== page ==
As many of us embrace DevOps, developers have to think beyond delivering code that is taken by “operations” to be deployed, run and monitored in production environments. DevOps instead focuses on breaking down silos within organizations and sharing the responsibility of development and operations such that developers are now more conscious of how their code will run in a production environment. They also play a critical role in the process of deploying, monitoring and operating the applications they write.
Thus the responsibilities of developers can now span from development and testing, to deployment and monitoring, to gathering business metrics from production environments – i.e. they now follow a DevOps lifecycle rather than a development lifecycle. The focus of these responsibilities can change slightly depending on which stage an application is at in its maturity model. In this post, we first outline three high-level stages of an application’s maturity and then look at how logs can serve as a valuable tool at each of the different stages and in particular for teams following a DevOps methodology.
The Stages of Application Maturity:
- Stage 1 – Initial system development and prototyping: When organizations embark on new projects, they usually have a small team iteratively develop an initial prototype before throwing the weight of a large development team behind it..This prototype is used to test any hypothesis and initial functionality; it limits risk and allows for an iterative feedback loop from early users. More and more often, prototypes are being quickly developed on cloud infrastructures where the initial development team plays the role of developing the system, selecting and managing the infrastructure, deploying the application, as well as putting in place initial monitoring for the running system. Only after an initial user group has used the system, provided feedback and helped prove a hypothesis will the system will move into a “go-live” state in the real world.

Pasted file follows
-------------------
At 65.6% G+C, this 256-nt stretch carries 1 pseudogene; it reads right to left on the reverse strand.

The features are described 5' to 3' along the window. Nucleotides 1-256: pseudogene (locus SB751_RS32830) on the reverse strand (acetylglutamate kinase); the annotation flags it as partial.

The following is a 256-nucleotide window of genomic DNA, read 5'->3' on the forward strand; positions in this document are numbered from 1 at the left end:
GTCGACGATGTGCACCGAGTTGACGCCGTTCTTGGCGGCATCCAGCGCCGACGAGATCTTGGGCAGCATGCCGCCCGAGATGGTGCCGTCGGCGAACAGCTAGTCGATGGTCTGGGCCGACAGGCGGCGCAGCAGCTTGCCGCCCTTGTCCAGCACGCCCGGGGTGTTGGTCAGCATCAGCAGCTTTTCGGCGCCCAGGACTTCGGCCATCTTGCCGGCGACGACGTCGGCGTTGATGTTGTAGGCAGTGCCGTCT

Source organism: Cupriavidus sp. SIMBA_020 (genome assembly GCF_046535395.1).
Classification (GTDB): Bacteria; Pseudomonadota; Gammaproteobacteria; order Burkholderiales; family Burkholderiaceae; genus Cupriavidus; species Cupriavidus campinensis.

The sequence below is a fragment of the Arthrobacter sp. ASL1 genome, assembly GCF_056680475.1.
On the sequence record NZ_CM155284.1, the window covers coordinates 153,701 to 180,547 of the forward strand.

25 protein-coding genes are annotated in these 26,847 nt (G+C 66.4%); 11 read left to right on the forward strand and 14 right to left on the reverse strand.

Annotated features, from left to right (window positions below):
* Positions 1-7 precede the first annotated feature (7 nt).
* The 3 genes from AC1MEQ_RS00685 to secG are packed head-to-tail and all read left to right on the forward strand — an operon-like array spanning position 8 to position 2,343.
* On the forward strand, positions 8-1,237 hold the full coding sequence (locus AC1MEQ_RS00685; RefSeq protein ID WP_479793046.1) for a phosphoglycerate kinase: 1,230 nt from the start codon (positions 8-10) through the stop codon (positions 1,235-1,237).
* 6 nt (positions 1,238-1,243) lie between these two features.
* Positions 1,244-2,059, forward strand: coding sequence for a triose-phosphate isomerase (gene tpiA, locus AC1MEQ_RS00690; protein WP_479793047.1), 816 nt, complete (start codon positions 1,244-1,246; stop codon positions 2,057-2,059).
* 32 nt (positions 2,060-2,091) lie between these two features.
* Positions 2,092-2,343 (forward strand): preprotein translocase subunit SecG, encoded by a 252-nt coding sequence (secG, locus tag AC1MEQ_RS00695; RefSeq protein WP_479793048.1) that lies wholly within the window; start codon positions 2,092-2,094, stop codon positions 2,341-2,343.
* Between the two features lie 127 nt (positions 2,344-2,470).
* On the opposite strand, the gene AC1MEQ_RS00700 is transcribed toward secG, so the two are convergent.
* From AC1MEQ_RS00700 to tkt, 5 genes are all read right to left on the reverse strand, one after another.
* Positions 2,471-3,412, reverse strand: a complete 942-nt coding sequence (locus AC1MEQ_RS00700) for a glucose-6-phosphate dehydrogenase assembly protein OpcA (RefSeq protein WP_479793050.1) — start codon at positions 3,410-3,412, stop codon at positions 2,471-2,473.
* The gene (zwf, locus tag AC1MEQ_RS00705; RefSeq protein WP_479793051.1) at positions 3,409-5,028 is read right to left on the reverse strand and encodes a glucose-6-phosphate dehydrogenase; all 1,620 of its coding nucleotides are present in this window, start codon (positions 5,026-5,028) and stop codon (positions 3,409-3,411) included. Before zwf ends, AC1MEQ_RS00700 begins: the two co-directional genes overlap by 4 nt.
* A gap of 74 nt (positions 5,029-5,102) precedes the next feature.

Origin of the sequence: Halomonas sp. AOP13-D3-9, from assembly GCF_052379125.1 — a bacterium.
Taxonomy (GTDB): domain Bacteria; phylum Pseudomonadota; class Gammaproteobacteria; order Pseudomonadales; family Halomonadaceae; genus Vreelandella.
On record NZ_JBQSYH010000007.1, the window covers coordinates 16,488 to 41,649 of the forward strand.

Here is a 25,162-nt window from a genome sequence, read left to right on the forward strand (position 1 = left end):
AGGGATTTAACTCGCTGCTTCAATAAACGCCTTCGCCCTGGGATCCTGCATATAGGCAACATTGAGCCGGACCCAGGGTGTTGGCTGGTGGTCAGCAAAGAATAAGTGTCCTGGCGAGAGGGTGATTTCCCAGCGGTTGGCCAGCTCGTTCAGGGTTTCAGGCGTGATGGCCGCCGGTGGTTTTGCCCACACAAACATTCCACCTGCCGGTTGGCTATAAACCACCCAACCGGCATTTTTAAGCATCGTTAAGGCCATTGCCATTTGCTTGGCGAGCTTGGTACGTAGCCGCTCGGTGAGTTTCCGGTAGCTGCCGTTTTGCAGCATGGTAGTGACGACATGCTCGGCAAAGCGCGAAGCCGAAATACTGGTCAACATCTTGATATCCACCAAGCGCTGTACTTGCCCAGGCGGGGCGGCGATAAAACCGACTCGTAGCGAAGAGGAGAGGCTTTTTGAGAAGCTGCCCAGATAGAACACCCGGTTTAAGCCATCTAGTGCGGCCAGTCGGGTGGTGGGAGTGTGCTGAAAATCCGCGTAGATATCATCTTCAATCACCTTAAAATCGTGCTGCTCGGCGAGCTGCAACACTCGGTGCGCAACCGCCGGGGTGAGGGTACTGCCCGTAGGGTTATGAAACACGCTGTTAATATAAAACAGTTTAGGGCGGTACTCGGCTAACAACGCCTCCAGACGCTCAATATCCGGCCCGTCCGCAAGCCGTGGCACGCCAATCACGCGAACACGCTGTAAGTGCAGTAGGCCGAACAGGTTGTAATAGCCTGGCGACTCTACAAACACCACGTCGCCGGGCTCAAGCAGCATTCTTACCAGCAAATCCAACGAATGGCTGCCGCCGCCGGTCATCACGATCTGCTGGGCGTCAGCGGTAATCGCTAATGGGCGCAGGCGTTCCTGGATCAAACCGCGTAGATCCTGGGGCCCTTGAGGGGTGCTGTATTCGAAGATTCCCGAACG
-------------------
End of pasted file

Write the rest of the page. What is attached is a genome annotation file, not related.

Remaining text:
- Stage 2 – System going live: When an application moves from being a prototype to “going live,” an organization has made the decision that the project is worth pursuing and there is potential value in extending the system to a wider audience. This can involve investing in a larger development team, a larger infrastructure to handle real-user load, as well as marketing budgets to get the word out on this new offering. At this stage, focus can shift from initial concepts to building out more advanced and robust capabilities – ensuring service uptime, performance and reliability.
- Stage 3 – System generating value: If a system moves into a stage of creating value for the business, a number of new stakeholders can arrive on the scene with new requirements. Typically product managers and marketing teams will have requirements on how a new application’s features are being used, how an application’s marketing campaigns are tracking and how cohorts of users are flowing through the sales funnel. These new stakeholders are largely concerned with different business metrics and how they can be obtained from the running system.
So where and why log data?